But I’m Not a Reading Teacher: Strategies for Literacy in Content Areas
Reviewed by Anne Anderson
If you are a content area teacher who has been known to think – or even say out loud – “I’m a _____ teacher, not a reading teacher,” then Amy Benjamin’s But I’m Not a Reading Teacher: Strategies for Literacy Instruction in the Content Areas is a must read. The book’s four parts provide examples, strategies, and practical applications for all teachers. Additionally, at www.amybenjamin.com, teachers will find more activities and classroom ready ideas for literacy instruction. Dr. Benjamin’s suggested strategies are sensible and easy for a busy teacher to implement.
What’s in the book
In Part I, Academic Reading, Benjamin addresses the basic principles of learning and reading. She is very clear that this book is about reading comprehension, or what she calls “reading for communication between the reader and the absent writer.” (p.8) She includes a short review of key principles of comprehension (e.g., symbolic concepts, sentence length, fluency, etc.). Secondary content teachers should pay close attention to what the author says on page 13: “Research supports the assertion that the more your students read in your subject area, the smarter they will become in its language.”
The second major topic she addresses is Scaffolding Vocabulary Instruction. Teachers should find this particularly useful as they implement the Common Core State Standards (CCSS). She presents six scenarios to clarify what scaffolding is and is not. Benjamin advocates teaching Latin and Greek word components to help students become fluent readers of academic text. (Yet another CCSS connection!) When writing about standardized testing and comprehension, she places reading comprehension questions in six categories. She provides an example of each along with an analysis of the question/answer.
Part II, Academic Genres, deals with the issues surrounding the language and comprehension demands of content- specific courses (e.g., math, business, technology, science, social studies, languages other than English, and English Language Arts). Benjamin discusses the kind of reading expected in a particular class, provides sample text, and offers insights into where and why students might have comprehension problems. Her suggestions for helping struggling students deal with content-specific vocabulary and reading demands are very teacher-friendly and will be easy to put into practice. In light of the literacy demands of the CCSS, teachers should find this beneficial.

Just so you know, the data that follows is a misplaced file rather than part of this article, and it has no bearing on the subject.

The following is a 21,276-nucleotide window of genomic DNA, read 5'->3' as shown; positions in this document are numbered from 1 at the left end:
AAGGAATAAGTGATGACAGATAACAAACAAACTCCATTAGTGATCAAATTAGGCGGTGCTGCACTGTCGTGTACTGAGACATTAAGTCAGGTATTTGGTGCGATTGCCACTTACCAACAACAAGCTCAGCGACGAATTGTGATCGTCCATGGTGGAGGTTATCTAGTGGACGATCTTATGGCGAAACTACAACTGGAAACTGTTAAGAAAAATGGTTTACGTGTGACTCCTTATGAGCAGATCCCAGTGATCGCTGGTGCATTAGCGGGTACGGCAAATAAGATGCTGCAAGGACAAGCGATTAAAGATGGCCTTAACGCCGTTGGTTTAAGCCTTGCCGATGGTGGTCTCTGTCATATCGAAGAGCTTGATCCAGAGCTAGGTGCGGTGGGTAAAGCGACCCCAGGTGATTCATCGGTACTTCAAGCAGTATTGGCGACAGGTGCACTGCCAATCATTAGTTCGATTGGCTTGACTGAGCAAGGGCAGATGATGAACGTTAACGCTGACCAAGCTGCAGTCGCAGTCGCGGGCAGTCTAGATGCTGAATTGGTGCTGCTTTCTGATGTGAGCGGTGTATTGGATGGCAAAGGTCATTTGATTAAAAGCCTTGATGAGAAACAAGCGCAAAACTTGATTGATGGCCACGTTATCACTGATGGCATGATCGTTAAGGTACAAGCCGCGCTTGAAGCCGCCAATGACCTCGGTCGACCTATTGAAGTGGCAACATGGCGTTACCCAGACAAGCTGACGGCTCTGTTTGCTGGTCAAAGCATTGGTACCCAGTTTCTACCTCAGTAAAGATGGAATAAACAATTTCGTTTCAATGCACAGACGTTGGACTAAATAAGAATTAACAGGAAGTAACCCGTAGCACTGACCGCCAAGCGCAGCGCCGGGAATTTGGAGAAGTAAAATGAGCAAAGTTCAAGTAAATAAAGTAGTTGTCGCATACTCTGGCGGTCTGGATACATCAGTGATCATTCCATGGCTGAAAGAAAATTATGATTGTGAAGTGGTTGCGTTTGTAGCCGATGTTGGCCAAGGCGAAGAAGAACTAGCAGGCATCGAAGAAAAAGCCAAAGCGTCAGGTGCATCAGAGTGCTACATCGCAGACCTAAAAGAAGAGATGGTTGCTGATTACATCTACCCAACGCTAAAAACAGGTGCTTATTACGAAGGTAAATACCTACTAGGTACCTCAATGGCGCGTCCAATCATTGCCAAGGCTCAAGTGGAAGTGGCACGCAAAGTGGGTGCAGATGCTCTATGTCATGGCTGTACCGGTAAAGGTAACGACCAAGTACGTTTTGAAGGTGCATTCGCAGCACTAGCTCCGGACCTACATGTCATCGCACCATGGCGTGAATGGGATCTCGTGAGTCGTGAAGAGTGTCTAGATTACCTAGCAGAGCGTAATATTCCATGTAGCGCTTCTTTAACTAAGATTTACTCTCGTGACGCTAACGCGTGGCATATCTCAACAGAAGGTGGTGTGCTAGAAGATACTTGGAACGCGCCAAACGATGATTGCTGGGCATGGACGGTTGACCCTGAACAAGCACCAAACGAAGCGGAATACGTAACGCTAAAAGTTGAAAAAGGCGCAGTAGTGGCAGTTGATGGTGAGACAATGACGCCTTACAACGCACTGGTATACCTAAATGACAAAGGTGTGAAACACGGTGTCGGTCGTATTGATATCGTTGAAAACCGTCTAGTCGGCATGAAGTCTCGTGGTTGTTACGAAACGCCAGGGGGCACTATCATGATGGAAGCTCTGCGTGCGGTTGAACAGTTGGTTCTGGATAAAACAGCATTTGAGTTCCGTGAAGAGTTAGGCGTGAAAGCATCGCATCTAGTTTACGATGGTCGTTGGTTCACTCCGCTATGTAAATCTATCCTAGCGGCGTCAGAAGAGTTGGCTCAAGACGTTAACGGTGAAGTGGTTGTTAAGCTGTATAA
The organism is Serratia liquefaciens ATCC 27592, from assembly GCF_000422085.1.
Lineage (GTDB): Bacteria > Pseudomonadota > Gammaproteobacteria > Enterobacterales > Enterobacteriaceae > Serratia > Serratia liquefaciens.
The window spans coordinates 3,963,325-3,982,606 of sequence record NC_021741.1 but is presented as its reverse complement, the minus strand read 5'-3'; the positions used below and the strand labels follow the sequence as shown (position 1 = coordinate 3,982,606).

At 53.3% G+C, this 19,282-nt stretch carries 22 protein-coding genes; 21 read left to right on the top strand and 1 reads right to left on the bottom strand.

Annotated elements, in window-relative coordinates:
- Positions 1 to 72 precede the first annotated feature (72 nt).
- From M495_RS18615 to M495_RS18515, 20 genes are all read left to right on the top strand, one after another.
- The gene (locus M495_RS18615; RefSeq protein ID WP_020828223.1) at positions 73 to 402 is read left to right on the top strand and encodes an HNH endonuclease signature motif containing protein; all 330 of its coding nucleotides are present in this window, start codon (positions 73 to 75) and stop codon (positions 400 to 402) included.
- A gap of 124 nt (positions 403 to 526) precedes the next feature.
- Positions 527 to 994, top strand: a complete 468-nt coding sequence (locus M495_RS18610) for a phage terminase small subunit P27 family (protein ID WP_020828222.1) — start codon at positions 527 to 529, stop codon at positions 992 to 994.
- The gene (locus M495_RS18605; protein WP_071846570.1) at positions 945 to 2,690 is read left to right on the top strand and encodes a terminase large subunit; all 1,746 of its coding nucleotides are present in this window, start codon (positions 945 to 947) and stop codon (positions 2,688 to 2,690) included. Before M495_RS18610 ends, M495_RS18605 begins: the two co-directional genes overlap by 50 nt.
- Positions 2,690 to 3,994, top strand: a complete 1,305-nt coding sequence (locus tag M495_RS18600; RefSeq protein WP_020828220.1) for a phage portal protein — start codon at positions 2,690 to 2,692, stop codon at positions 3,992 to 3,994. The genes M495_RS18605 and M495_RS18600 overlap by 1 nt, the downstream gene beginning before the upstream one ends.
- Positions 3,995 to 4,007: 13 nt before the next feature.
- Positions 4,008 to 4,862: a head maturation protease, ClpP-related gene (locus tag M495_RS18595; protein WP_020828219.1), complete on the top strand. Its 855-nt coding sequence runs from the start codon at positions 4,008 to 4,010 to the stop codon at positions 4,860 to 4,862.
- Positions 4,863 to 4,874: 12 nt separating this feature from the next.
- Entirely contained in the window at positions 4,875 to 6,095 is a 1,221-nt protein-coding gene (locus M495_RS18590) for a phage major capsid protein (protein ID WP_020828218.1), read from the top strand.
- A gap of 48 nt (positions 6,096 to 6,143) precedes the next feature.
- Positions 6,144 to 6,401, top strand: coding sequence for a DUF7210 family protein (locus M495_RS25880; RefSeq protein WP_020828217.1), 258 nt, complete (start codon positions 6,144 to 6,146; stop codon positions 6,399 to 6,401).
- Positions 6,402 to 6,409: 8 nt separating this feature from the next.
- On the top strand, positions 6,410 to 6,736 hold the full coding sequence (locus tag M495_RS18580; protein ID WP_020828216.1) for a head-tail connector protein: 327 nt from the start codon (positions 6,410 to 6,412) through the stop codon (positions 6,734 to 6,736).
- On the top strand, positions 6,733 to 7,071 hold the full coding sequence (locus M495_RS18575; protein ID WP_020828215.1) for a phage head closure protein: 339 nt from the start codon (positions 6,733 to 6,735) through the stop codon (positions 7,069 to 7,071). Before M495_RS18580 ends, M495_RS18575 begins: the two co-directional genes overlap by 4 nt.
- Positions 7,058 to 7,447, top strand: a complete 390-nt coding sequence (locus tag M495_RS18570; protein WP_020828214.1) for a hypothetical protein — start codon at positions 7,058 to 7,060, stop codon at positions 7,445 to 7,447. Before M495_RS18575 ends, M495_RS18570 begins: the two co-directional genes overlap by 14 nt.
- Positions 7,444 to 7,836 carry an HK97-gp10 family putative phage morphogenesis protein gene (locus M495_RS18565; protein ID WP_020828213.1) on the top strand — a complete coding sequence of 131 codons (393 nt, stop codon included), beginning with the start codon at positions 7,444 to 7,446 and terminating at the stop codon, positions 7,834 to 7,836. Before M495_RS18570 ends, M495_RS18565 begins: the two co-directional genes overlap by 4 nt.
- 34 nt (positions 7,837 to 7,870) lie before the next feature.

Before, during, and after reading strategies
In Part III, The Strategies, her advice is to “select just one strategy for a segment of text.” She offers practical suggestions on how much time to spend on a strategy and how to reinforce a strategy. She places the strategies into three groups: before-reading, during-reading, and after-reading. Benjamin encourages readers to make use of their team to help students see connections across the content areas. Before-reading strategies include Establishing a Purpose for Reading, Previewing to Determine Importance and Establish Expectations, and Activating Background Knowledge. The reader will find an explanation, examples, and mini-lessons modeling each strategy.
The during-reading strategies work with the before-reading strategies to help readers make meaning of the text. The author addresses three during-reading strategies: Recognizing Textual Pattern Clusters, Visualizing and Animating, and Making Connections. Also included are graphic organizers for each strategy. Using the graphic organizers throughout the building would benefit both students and teachers. The author reminds us that comprehension is taking place as students learn to recognize text patterns. She includes these four pattern clusters:
|Textual Pattern Clusters||Graphic Organizers|
|Pattern Cluster 1: Narrative and Descriptive||2|
|Pattern Cluster 2: Classification, Definition, Exemplification||3|
|Pattern Cluster 3: Cause and Effect and Comparison/Contrast||2|
|Pattern Cluster 4: Process Analysis (Sequence)||1|
Page 124 features some guiding questions to help students think about text structure in order to extract meaning. These during-reading strategies keep readers engaged in text. Example texts and mini-lessons for the during-reading strategies are included. The author offers suggestions for teaching visualization in science, math, and social studies.
After-Reading Strategies require “meaning-making activities such as conversation, creative dramatics, writing, or making a visual organizer.” (p. 141) Dr. Benjamin refers to these as Wrap-Up Activities. They focus on main idea, supportive details, vocabulary in context, inferences, and internal organization. This section concludes with ideas on Formative and Summative Reading Assessment with examples from social studies, Latin, science, English Language Arts, and math.
A good book for faculty study
Using a rating system designed by the National Council Teachers of English (NCTE) Commission on Reading, the author addresses a variety of school-wide programs. This last chapter, “What Works? What Doesn’t?”, will help educators achieve the results in their content area.
But I’m Not a Reading Teacher: Strategies for Literacy Instruction in the Content Areas shows content teachers how to focus on reading comprehension with their subject material. This would be an excellent choice for a school-wide book study.
Anne Anderson finally got out of the 8th grade after 24 years and 9 weeks. She spent the next 9 years sharing her expertise in literacy and writing with K-12 teachers and administrators throughout the district. She credits National Writing Project and Poetry Alive! as turning points in her growth as a teacher. She now shares her expertise nationwide as an Educational Consultant and through her website and her bi-monthly newsletter, Spotlight on Success.